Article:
Affordable housing - a guide for new developments
General guidance on providing affordable housing in new developments.
It is important that housing development provides affordable housing to meet local needs and encourages balanced communities. Where residential developments capable of taking 15 or more dwellings are proposed, 40% of the total number of dwellings will be sought for affordable housing. This note gives initial advice for applicants and developers on what we are looking for.
If you do not address the need for affordable housing we may refuse planning permission, so we encourage you to talk to our planning and housing officers at an early stage.
Local Plan policy
Policy H9 in the Uttlesford Local Plan, sets out the council's affordable housing requirements.
The key aspects of the policy are:
- Affordable housing is likely to be most effectively met by social rented accommodation
- The percentage of affordable housing sought in housing developments will normally be 40% of the total dwellings proposed on eligible sites.
The council will apply H9 to:
- Proposals for residential accommodation on sites capable of taking 15 or more units or 0.5 hectares and over
- Development schemes for specialist housing for the elderly (which is self-contained and falling within Use Class C3)
Section 106 agreements
The affordable housing part of development schemes will normally be secured through a legal agreement (a Section 106 Agreement) signed by the relevant parties prior to the granting of planning permission.
Involvement of Registered Providers (RP)
Involving a early in the process will enable the applicant to better plan the provision of affordable housing in conjunction with the market element of the site. We will expect an applicant to provide the affordable housing for an RP nominated by the us. This will ensure the dwellings are well suited for local needs will be best served by this approach.
The involvement of RPs offers two important safeguards. Firstly, RPs are obliged to have publicly available policies and procedures for allocating properties. These should be open and fair and based on housing need. Secondly, should disposal of RP assets become necessary, it will take place under Homes and Communities Agency.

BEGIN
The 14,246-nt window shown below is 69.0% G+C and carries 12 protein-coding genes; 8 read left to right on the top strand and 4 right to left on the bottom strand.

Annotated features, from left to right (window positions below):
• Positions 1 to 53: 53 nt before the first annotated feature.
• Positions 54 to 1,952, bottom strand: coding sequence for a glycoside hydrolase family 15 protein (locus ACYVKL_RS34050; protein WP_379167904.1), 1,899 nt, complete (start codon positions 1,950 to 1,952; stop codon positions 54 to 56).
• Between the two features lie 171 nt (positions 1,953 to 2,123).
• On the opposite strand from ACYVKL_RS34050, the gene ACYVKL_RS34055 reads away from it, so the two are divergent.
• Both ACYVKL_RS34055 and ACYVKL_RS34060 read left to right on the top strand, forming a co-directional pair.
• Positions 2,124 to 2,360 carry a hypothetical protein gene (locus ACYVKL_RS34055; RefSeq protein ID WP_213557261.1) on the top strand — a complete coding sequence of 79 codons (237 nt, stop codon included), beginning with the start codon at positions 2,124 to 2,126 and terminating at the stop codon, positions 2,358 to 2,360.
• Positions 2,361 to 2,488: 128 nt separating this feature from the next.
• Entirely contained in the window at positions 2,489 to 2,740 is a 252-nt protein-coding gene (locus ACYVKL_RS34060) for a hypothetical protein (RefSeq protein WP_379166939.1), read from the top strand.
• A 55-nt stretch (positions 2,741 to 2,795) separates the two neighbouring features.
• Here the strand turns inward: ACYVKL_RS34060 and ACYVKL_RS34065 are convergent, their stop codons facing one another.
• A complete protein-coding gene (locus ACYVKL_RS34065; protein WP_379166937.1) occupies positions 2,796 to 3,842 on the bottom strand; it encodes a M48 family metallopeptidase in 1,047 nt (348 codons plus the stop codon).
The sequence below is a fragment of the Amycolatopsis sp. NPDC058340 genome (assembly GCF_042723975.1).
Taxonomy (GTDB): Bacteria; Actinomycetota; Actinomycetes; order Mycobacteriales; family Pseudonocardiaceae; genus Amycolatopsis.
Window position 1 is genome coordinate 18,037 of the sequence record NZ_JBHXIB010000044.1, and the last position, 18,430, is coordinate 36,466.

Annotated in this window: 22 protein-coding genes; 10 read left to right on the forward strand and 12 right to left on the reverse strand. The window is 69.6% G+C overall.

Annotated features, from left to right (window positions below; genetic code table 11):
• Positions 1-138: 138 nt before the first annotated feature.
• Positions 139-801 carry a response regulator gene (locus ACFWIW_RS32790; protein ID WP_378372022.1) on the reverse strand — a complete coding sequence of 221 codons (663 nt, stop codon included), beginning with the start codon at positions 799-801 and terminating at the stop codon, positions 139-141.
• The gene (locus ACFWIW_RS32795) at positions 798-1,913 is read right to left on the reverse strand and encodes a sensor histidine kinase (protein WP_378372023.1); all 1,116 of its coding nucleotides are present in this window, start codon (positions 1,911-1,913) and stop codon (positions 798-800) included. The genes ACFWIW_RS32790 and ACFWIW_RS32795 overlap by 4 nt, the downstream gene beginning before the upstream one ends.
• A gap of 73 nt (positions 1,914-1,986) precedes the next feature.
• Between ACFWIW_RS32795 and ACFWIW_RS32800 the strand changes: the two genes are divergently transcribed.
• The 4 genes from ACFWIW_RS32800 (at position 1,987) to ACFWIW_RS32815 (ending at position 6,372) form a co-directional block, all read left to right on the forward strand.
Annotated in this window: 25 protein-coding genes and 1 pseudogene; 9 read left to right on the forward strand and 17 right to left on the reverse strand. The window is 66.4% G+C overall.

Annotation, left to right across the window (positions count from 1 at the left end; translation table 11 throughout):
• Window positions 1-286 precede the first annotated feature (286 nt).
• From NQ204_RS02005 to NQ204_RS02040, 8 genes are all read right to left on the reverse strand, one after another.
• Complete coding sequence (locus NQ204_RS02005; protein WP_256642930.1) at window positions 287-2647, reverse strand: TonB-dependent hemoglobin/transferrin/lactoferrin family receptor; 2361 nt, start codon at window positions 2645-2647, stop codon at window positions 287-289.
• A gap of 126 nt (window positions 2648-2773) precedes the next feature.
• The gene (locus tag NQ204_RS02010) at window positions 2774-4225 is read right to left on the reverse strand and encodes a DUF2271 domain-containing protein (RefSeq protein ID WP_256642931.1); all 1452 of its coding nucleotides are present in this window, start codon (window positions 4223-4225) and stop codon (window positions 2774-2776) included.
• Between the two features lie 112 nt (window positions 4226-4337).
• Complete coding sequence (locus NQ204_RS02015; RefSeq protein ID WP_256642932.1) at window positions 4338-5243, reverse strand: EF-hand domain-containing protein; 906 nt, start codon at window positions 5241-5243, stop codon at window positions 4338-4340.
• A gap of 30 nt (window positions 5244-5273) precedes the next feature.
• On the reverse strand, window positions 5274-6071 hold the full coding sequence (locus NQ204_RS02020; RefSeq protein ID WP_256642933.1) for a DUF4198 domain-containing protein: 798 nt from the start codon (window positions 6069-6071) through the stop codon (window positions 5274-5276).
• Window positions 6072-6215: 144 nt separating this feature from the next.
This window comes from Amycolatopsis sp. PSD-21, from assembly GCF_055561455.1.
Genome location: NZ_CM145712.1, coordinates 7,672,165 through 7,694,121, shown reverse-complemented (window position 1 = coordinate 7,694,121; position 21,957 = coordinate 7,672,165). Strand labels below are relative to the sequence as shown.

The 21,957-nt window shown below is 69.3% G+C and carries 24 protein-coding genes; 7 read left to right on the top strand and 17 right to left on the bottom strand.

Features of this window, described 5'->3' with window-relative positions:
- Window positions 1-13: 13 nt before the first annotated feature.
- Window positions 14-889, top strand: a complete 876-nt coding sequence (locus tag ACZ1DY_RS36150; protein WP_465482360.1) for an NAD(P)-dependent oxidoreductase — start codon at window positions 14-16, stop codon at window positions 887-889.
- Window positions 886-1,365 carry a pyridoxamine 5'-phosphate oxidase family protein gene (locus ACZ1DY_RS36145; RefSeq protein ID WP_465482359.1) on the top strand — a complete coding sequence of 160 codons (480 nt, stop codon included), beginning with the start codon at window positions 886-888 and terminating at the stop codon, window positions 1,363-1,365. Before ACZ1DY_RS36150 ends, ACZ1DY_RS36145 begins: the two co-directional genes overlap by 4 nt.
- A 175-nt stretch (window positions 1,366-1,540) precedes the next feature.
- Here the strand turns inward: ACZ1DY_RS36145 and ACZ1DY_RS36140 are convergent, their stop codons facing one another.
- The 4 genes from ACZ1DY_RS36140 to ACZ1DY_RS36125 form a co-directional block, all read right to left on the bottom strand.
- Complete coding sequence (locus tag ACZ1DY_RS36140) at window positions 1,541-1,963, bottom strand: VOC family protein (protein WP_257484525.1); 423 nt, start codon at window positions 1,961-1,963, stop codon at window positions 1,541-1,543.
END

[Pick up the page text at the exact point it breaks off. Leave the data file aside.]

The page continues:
The price paid for the social rented housing by the RP will depend on the income stream forecast. Due to the limited amount of Social Housing Grant, it is unlikely that grant funding will be available. We strongly advise that the need to provide affordable units and lack of subsidy are taken into consideration when negotiating the price for residential land.
We are unlikely to accept a reduced percentage of social rented units. Should planning applicants raise issues of financial viability, we will require a current detailed viability analysis of the proposal to be submitted alongside any planning application.
We will expect all affordable housing schemes to meet Homes and Communities Scheme Development Standards, including as a minimum Level 3 of the Code for Sustainable Homes.
This not only ensures that the affordable housing units are of a consistent standard but in the event that Social Housing Grant becomes available, it is a requirement of the Homes and Communities Agency that schemes comply with these standards.
Tenure type of affordable housing
Housing need in the district can most effectively be met by social rented accommodation, we may consider the inclusion of some intermediate housing units. The 40% overall provision should be made up of 100% affordable rented properties. However in considering the mix of tenure on any qualifying site, the Council would need to ensure that:
- The type of housing provided will meet an identified need
- The end cost of the housing must remain genuinely affordable in the longer term
Applicants will be required to provide an affordability schedule which will need to be agreed by the Council to ensure that the homes are affordable.
Unit size requirements
In order to meet housing needs we will require a mix of one, two and three plus bedroom affordable units on sites. The mix of units will be determined on a site by site basis and will have regard to the Housing Register and most recent Housing Needs Survey.
Energy efficiency and renewable technologies
In line with the Essex Design Guide and our Supplementary planning document, , the use of renewable energy technology is encouraged.
Financial assistance either from the Government or other sources may be available, helping with the cost of installing renewable energy technology or high-energy efficiency systems such as solar water heating, ground source heat pumps, small wind turbines, photovoltaic solar panels, or combined heat and power.